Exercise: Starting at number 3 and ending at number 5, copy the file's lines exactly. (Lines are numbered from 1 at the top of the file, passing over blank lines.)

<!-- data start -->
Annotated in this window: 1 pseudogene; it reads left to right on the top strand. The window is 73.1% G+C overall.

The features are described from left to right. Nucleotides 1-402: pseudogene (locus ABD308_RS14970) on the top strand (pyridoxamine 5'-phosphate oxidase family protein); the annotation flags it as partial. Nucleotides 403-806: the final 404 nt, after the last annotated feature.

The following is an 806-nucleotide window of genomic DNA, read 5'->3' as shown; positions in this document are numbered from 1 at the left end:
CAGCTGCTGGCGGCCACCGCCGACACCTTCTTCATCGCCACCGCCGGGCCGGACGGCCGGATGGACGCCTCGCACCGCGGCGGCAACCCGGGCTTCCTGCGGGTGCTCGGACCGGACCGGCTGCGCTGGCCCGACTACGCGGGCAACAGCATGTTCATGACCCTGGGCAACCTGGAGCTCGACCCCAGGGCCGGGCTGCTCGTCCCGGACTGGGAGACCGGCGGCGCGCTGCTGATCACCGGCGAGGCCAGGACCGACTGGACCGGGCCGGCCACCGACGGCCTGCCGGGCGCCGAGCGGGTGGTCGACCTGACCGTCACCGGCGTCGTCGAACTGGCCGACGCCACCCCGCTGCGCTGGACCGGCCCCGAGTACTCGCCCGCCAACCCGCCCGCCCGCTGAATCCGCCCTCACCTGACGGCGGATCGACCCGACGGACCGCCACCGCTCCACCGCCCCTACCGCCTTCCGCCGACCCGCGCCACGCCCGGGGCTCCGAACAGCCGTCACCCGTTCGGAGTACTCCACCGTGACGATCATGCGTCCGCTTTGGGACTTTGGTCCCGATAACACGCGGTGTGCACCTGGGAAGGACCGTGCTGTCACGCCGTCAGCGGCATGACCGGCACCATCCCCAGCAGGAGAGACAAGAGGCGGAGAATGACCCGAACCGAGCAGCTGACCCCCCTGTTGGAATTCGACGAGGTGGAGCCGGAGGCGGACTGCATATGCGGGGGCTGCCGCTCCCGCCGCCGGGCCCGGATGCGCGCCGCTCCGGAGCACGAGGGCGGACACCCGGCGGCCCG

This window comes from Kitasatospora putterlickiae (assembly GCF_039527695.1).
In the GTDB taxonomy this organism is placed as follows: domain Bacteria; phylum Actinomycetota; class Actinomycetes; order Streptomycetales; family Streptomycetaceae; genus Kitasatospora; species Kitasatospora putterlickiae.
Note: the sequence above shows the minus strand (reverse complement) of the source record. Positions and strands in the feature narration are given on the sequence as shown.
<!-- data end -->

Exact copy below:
The following is an 806-nucleotide window of genomic DNA, read 5'->3' as shown; positions in this document are numbered from 1 at the left end:
CAGCTGCTGGCGGCCACCGCCGACACCTTCTTCATCGCCACCGCCGGGCCGGACGGCCGGATGGACGCCTCGCACCGCGGCGGCAACCCGGGCTTCCTGCGGGTGCTCGGACCGGACCGGCTGCGCTGGCCCGACTACGCGGGCAACAGCATGTTCATGACCCTGGGCAACCTGGAGCTCGACCCCAGGGCCGGGCTGCTCGTCCCGGACTGGGAGACCGGCGGCGCGCTGCTGATCACCGGCGAGGCCAGGACCGACTGGACCGGGCCGGCCACCGACGGCCTGCCGGGCGCCGAGCGGGTGGTCGACCTGACCGTCACCGGCGTCGTCGAACTGGCCGACGCCACCCCGCTGCGCTGGACCGGCCCCGAGTACTCGCCCGCCAACCCGCCCGCCCGCTGAATCCGCCCTCACCTGACGGCGGATCGACCCGACGGACCGCCACCGCTCCACCGCCCCTACCGCCTTCCGCCGACCCGCGCCACGCCCGGGGCTCCGAACAGCCGTCACCCGTTCGGAGTACTCCACCGTGACGATCATGCGTCCGCTTTGGGACTTTGGTCCCGATAACACGCGGTGTGCACCTGGGAAGGACCGTGCTGTCACGCCGTCAGCGGCATGACCGGCACCATCCCCAGCAGGAGAGACAAGAGGCGGAGAATGACCCGAACCGAGCAGCTGACCCCCCTGTTGGAATTCGACGAGGTGGAGCCGGAGGCGGACTGCATATGCGGGGGCTGCCGCTCCCGCCGCCGGGCCCGGATGCGCGCCGCTCCGGAGCACGAGGGCGGACACCCGGCGGCCCG

This window comes from Kitasatospora putterlickiae (assembly GCF_039527695.1).